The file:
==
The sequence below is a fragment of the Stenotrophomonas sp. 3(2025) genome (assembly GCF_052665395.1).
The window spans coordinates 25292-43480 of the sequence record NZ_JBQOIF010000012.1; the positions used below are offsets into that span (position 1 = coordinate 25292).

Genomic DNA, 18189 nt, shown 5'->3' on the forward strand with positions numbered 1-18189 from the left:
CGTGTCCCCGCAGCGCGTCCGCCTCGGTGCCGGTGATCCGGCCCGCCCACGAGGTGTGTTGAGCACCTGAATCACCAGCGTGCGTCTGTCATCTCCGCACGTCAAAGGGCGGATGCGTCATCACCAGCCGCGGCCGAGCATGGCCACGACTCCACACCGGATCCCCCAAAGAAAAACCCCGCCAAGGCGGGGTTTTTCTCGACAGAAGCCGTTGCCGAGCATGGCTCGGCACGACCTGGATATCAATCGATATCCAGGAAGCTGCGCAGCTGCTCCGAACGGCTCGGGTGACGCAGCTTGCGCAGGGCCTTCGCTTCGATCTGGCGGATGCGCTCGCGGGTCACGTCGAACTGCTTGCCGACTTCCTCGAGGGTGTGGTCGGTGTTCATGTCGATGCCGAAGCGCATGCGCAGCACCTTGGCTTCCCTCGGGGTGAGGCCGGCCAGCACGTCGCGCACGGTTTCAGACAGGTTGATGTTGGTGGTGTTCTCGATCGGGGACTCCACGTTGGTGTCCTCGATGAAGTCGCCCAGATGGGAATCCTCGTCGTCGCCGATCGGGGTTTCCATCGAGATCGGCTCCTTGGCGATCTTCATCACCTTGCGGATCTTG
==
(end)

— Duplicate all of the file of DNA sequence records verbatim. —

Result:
The sequence below is a fragment of the Stenotrophomonas sp. 3(2025) genome (assembly GCF_052665395.1).
The window spans coordinates 25292-43480 of the sequence record NZ_JBQOIF010000012.1; the positions used below are offsets into that span (position 1 = coordinate 25292).

Genomic DNA, 18189 nt, shown 5'->3' on the forward strand with positions numbered 1-18189 from the left:
CGTGTCCCCGCAGCGCGTCCGCCTCGGTGCCGGTGATCCGGCCCGCCCACGAGGTGTGTTGAGCACCTGAATCACCAGCGTGCGTCTGTCATCTCCGCACGTCAAAGGGCGGATGCGTCATCACCAGCCGCGGCCGAGCATGGCCACGACTCCACACCGGATCCCCCAAAGAAAAACCCCGCCAAGGCGGGGTTTTTCTCGACAGAAGCCGTTGCCGAGCATGGCTCGGCACGACCTGGATATCAATCGATATCCAGGAAGCTGCGCAGCTGCTCCGAACGGCTCGGGTGACGCAGCTTGCGCAGGGCCTTCGCTTCGATCTGGCGGATGCGCTCGCGGGTCACGTCGAACTGCTTGCCGACTTCCTCGAGGGTGTGGTCGGTGTTCATGTCGATGCCGAAGCGCATGCGCAGCACCTTGGCTTCCCTCGGGGTGAGGCCGGCCAGCACGTCGCGCACGGTTTCAGACAGGTTGATGTTGGTGGTGTTCTCGATCGGGGACTCCACGTTGGTGTCCTCGATGAAGTCGCCCAGATGGGAATCCTCGTCGTCGCCGATCGGGGTTTCCATCGAGATCGGCTCCTTGGCGATCTTCATCACCTTGCGGATCTTG